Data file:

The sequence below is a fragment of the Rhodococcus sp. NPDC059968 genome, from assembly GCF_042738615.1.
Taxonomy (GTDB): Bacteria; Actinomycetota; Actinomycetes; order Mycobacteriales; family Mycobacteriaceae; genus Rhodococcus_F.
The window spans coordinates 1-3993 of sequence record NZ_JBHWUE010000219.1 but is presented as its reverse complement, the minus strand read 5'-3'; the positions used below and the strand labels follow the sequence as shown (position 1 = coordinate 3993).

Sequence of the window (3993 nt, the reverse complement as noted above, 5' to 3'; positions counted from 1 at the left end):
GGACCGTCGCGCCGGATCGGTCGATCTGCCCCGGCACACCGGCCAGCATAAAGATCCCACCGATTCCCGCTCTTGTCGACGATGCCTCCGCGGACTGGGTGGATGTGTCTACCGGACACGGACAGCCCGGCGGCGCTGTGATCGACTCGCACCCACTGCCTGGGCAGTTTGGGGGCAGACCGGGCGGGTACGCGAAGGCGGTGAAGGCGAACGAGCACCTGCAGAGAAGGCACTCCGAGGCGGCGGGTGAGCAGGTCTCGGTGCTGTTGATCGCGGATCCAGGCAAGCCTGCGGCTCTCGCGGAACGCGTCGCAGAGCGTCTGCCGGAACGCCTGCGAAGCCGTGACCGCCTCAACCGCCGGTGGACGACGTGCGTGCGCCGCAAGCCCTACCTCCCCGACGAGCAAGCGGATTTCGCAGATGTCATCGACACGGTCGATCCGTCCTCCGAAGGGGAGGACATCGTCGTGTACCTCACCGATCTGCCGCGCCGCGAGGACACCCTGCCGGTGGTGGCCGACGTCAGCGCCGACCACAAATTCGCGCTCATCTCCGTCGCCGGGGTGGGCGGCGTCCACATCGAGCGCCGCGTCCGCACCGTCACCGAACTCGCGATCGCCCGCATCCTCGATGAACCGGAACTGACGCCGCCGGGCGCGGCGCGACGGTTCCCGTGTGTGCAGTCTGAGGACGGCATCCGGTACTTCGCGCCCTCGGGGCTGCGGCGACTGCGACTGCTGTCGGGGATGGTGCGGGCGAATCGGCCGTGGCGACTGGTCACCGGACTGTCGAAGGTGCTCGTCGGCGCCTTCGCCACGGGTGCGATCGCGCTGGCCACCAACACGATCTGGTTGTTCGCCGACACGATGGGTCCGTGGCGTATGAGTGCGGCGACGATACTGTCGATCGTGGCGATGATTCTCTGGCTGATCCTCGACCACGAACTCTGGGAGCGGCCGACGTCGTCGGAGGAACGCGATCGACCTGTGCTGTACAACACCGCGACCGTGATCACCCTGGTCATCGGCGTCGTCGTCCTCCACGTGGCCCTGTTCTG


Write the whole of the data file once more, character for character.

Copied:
The sequence below is a fragment of the Rhodococcus sp. NPDC059968 genome, from assembly GCF_042738615.1.
Taxonomy (GTDB): Bacteria; Actinomycetota; Actinomycetes; order Mycobacteriales; family Mycobacteriaceae; genus Rhodococcus_F.
The window spans coordinates 1-3993 of sequence record NZ_JBHWUE010000219.1 but is presented as its reverse complement, the minus strand read 5'-3'; the positions used below and the strand labels follow the sequence as shown (position 1 = coordinate 3993).

Sequence of the window (3993 nt, the reverse complement as noted above, 5' to 3'; positions counted from 1 at the left end):
GGACCGTCGCGCCGGATCGGTCGATCTGCCCCGGCACACCGGCCAGCATAAAGATCCCACCGATTCCCGCTCTTGTCGACGATGCCTCCGCGGACTGGGTGGATGTGTCTACCGGACACGGACAGCCCGGCGGCGCTGTGATCGACTCGCACCCACTGCCTGGGCAGTTTGGGGGCAGACCGGGCGGGTACGCGAAGGCGGTGAAGGCGAACGAGCACCTGCAGAGAAGGCACTCCGAGGCGGCGGGTGAGCAGGTCTCGGTGCTGTTGATCGCGGATCCAGGCAAGCCTGCGGCTCTCGCGGAACGCGTCGCAGAGCGTCTGCCGGAACGCCTGCGAAGCCGTGACCGCCTCAACCGCCGGTGGACGACGTGCGTGCGCCGCAAGCCCTACCTCCCCGACGAGCAAGCGGATTTCGCAGATGTCATCGACACGGTCGATCCGTCCTCCGAAGGGGAGGACATCGTCGTGTACCTCACCGATCTGCCGCGCCGCGAGGACACCCTGCCGGTGGTGGCCGACGTCAGCGCCGACCACAAATTCGCGCTCATCTCCGTCGCCGGGGTGGGCGGCGTCCACATCGAGCGCCGCGTCCGCACCGTCACCGAACTCGCGATCGCCCGCATCCTCGATGAACCGGAACTGACGCCGCCGGGCGCGGCGCGACGGTTCCCGTGTGTGCAGTCTGAGGACGGCATCCGGTACTTCGCGCCCTCGGGGCTGCGGCGACTGCGACTGCTGTCGGGGATGGTGCGGGCGAATCGGCCGTGGCGACTGGTCACCGGACTGTCGAAGGTGCTCGTCGGCGCCTTCGCCACGGGTGCGATCGCGCTGGCCACCAACACGATCTGGTTGTTCGCCGACACGATGGGTCCGTGGCGTATGAGTGCGGCGACGATACTGTCGATCGTGGCGATGATTCTCTGGCTGATCCTCGACCACGAACTCTGGGAGCGGCCGACGTCGTCGGAGGAACGCGATCGACCTGTGCTGTACAACACCGCGACCGTGATCACCCTGGTCATCGGCGTCGTCGTCCTCCACGTGGCCCTGTTCTG